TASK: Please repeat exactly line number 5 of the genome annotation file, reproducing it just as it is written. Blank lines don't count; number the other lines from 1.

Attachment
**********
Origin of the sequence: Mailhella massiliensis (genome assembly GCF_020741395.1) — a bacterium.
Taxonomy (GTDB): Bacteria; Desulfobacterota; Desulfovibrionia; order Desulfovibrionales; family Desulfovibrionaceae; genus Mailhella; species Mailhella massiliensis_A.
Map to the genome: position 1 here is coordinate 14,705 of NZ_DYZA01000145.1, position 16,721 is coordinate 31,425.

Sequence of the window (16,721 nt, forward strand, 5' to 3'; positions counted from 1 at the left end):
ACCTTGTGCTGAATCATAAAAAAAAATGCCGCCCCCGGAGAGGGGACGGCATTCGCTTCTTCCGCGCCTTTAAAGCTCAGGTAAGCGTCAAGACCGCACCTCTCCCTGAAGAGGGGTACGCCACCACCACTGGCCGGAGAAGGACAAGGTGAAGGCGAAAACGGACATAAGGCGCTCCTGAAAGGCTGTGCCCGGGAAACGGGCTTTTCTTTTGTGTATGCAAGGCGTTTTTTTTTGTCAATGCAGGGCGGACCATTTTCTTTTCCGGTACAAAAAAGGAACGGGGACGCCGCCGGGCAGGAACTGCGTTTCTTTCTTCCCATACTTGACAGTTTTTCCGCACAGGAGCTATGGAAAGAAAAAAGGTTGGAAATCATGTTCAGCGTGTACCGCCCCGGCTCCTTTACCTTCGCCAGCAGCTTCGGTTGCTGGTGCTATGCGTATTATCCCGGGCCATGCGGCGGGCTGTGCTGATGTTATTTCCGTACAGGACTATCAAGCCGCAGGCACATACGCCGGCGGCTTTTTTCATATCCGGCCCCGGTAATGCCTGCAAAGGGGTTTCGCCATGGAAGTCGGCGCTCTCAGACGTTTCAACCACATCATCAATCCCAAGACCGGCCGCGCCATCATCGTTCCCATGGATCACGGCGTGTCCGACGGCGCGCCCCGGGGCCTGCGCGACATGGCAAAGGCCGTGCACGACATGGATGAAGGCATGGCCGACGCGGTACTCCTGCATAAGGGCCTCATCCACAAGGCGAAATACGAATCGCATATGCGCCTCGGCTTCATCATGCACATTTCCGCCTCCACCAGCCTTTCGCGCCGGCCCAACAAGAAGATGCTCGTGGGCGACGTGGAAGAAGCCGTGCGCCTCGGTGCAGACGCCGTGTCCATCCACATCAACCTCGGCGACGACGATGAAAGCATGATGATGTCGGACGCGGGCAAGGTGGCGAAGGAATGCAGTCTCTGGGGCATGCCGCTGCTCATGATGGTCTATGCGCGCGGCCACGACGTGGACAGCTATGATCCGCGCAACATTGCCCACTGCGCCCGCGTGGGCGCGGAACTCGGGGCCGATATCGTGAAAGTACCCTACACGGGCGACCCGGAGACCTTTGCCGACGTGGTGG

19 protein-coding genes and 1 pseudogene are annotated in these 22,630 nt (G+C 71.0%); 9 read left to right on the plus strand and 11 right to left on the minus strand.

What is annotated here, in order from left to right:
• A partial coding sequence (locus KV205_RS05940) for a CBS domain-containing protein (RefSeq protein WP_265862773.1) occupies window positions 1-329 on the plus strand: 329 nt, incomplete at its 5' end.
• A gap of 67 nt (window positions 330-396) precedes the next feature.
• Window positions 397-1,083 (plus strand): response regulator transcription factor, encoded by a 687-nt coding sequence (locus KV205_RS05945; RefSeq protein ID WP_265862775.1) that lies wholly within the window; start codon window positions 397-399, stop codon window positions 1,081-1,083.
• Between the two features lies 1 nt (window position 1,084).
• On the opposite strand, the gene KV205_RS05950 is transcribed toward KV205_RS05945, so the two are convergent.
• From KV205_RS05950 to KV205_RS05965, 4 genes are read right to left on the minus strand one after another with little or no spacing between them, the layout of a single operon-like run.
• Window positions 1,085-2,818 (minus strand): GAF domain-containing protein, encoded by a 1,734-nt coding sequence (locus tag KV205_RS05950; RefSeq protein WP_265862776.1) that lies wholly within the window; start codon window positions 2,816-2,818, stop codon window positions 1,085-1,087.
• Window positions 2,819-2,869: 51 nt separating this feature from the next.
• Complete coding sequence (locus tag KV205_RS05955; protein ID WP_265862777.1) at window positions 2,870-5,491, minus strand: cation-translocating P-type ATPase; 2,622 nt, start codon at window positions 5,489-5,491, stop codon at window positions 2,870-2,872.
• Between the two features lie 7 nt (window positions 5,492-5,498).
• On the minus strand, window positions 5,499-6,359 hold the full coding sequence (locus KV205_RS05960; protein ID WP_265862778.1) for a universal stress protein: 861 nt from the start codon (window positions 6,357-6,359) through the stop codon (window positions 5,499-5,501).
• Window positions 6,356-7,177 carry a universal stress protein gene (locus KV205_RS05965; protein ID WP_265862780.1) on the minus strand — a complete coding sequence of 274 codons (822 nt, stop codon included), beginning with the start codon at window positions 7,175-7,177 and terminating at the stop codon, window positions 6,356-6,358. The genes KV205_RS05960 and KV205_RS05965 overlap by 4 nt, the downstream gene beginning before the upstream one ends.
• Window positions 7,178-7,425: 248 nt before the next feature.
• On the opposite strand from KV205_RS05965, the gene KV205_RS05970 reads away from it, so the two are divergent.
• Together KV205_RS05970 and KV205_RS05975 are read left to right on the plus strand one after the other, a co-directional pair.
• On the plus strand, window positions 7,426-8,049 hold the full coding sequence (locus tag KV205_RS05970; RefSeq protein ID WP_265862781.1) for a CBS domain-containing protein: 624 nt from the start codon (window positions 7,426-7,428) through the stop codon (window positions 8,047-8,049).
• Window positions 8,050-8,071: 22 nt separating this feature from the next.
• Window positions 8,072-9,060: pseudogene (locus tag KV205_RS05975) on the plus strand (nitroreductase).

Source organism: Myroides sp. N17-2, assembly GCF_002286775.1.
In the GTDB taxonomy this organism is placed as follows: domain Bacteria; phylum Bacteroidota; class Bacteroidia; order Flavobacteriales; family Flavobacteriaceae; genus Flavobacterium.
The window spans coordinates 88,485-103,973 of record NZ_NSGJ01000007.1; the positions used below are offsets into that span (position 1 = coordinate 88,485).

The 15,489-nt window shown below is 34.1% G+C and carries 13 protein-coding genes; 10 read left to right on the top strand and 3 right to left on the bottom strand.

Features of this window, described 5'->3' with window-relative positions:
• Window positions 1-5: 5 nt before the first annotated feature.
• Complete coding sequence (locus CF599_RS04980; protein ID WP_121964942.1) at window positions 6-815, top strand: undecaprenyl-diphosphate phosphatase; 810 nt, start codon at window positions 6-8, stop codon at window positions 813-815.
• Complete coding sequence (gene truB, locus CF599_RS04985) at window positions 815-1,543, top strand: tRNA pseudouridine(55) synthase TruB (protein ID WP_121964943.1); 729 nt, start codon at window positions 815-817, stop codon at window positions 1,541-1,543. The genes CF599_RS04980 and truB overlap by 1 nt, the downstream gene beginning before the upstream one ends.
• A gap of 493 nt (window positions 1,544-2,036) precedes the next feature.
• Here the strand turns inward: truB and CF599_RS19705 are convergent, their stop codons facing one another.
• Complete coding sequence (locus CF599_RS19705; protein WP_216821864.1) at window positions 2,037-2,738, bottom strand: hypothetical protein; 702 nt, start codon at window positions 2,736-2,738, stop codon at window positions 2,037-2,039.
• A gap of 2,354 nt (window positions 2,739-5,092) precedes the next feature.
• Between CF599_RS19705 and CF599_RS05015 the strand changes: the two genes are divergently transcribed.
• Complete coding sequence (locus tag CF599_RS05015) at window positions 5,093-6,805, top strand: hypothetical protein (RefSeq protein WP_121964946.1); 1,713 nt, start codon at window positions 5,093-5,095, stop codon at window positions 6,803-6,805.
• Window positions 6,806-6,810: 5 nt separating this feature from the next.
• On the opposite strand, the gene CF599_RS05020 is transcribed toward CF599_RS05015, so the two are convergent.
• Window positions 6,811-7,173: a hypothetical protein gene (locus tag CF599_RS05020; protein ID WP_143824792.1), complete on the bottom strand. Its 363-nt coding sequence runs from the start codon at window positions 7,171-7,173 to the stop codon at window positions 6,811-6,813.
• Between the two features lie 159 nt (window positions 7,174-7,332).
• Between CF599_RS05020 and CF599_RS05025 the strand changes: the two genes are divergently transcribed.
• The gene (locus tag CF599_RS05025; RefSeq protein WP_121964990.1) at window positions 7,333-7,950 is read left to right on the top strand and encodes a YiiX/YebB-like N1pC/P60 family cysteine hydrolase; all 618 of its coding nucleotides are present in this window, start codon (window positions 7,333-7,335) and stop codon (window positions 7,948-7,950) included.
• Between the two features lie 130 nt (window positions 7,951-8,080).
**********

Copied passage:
ACCTTGTGCTGAATCATAAAAAAAAATGCCGCCCCCGGAGAGGGGACGGCATTCGCTTCTTCCGCGCCTTTAAAGCTCAGGTAAGCGTCAAGACCGCACCTCTCCCTGAAGAGGGGTACGCCACCACCACTGGCCGGAGAAGGACAAGGTGAAGGCGAAAACGGACATAAGGCGCTCCTGAAAGGCTGTGCCCGGGAAACGGGCTTTTCTTTTGTGTATGCAAGGCGTTTTTTTTTGTCAATGCAGGGCGGACCATTTTCTTTTCCGGTACAAAAAAGGAACGGGGACGCCGCCGGGCAGGAACTGCGTTTCTTTCTTCCCATACTTGACAGTTTTTCCGCACAGGAGCTATGGAAAGAAAAAAGGTTGGAAATCATGTTCAGCGTGTACCGCCCCGGCTCCTTTACCTTCGCCAGCAGCTTCGGTTGCTGGTGCTATGCGTATTATCCCGGGCCATGCGGCGGGCTGTGCTGATGTTATTTCCGTACAGGACTATCAAGCCGCAGGCACATACGCCGGCGGCTTTTTTCATATCCGGCCCCGGTAATGCCTGCAAAGGGGTTTCGCCATGGAAGTCGGCGCTCTCAGACGTTTCAACCACATCATCAATCCCAAGACCGGCCGCGCCATCATCGTTCCCATGGATCACGGCGTGTCCGACGGCGCGCCCCGGGGCCTGCGCGACATGGCAAAGGCCGTGCACGACATGGATGAAGGCATGGCCGACGCGGTACTCCTGCATAAGGGCCTCATCCACAAGGCGAAATACGAATCGCATATGCGCCTCGGCTTCATCATGCACATTTCCGCCTCCACCAGCCTTTCGCGCCGGCCCAACAAGAAGATGCTCGTGGGCGACGTGGAAGAAGCCGTGCGCCTCGGTGCAGACGCCGTGTCCATCCACATCAACCTCGGCGACGACGATGAAAGCATGATGATGTCGGACGCGGGCAAGGTGGCGAAGGAATGCAGTCTCTGGGGCATGCCGCTGCTCATGATGGTCTATGCGCGCGGCCACGACGTGGACAGCTATGATCCGCGCAACATTGCCCACTGCGCCCGCGTGGGCGCGGAACTCGGGGCCGATATCGTGAAAGTACCCTACACGGGCGACCCGGAGACCTTTGCCGACGTGGTGG